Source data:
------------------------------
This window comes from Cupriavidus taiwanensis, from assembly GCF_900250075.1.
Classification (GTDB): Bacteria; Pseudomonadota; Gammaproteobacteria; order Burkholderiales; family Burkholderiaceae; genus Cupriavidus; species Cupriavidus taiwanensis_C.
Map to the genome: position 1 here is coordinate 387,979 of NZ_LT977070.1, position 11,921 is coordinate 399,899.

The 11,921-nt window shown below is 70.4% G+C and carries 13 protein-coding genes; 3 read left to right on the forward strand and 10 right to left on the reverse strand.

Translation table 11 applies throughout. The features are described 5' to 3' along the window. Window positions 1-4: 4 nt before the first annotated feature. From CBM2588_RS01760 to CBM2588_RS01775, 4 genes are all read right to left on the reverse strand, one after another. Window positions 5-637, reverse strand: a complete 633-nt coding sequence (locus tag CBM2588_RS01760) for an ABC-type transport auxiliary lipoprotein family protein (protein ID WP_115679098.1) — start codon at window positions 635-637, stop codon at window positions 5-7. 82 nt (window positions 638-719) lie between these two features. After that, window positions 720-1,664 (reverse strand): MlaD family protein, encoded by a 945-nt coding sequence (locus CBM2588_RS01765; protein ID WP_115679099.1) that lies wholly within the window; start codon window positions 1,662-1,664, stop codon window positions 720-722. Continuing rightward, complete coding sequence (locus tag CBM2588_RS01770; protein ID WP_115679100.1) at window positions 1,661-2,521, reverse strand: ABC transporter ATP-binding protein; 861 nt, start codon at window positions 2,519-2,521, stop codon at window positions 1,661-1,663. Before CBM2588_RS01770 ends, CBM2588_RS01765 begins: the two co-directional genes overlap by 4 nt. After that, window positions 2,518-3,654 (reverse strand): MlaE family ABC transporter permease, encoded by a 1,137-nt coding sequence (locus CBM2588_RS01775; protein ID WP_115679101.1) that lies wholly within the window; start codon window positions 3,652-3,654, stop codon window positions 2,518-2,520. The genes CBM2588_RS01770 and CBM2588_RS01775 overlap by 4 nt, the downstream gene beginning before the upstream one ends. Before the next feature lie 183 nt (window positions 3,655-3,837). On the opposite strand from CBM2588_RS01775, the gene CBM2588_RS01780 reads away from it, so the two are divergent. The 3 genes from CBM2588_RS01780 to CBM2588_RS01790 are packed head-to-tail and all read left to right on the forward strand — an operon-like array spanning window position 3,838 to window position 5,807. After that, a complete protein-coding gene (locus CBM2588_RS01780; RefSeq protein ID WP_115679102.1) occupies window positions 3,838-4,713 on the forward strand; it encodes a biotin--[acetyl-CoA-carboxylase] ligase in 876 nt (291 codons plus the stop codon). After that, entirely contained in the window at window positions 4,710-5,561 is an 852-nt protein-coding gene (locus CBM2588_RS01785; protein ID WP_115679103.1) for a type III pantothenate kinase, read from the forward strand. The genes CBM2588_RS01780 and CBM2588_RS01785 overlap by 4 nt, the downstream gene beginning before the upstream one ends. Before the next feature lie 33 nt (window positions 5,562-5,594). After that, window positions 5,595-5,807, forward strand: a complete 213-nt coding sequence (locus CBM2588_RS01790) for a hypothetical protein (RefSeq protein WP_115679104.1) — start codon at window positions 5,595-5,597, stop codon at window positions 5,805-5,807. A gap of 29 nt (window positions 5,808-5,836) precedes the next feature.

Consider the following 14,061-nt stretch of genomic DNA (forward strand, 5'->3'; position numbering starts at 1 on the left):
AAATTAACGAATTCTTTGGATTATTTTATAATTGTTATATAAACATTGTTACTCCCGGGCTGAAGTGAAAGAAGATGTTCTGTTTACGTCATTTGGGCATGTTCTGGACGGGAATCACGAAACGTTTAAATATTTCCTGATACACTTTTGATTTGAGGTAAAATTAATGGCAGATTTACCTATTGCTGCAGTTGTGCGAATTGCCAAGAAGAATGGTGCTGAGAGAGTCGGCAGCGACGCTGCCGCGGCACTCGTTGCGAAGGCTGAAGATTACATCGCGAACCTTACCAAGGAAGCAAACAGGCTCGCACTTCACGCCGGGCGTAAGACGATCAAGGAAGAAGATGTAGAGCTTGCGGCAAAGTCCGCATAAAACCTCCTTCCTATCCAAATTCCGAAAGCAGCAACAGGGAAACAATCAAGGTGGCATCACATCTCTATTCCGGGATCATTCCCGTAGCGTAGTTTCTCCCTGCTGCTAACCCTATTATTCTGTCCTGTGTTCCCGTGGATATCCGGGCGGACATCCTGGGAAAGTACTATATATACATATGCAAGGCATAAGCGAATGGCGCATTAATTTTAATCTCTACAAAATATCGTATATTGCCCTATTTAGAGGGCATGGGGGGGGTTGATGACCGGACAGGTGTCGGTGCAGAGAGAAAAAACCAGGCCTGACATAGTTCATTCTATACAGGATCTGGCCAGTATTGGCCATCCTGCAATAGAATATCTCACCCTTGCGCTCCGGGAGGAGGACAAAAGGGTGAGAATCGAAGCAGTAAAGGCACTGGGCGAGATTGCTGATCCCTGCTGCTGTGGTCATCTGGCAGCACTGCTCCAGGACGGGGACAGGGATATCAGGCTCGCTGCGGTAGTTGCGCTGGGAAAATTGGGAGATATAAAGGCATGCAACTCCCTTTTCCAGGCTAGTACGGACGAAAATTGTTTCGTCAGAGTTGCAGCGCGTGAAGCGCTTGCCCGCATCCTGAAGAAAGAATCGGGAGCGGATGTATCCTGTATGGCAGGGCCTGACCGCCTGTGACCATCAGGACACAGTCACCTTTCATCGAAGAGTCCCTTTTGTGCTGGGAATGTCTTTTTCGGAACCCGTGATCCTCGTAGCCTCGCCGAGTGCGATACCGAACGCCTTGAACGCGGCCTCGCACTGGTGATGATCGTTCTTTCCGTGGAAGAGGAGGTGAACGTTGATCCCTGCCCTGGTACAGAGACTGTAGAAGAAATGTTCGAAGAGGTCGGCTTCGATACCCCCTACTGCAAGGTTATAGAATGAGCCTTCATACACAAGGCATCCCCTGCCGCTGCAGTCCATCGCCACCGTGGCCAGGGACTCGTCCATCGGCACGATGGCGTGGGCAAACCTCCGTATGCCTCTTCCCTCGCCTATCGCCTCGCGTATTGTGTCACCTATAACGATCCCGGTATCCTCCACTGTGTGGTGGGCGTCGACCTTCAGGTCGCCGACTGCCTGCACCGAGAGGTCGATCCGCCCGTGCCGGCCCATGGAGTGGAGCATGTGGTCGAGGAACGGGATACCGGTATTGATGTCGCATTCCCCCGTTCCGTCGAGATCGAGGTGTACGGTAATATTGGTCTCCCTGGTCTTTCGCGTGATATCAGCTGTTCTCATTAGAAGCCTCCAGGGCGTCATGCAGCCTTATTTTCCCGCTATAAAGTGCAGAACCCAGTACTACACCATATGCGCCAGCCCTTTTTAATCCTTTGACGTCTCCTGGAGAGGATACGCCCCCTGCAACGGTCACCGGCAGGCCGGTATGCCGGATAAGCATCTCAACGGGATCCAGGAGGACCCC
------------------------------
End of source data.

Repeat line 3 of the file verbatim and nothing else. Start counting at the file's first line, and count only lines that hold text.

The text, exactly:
Map to the genome: position 1 here is coordinate 387,979 of NZ_LT977070.1, position 11,921 is coordinate 399,899.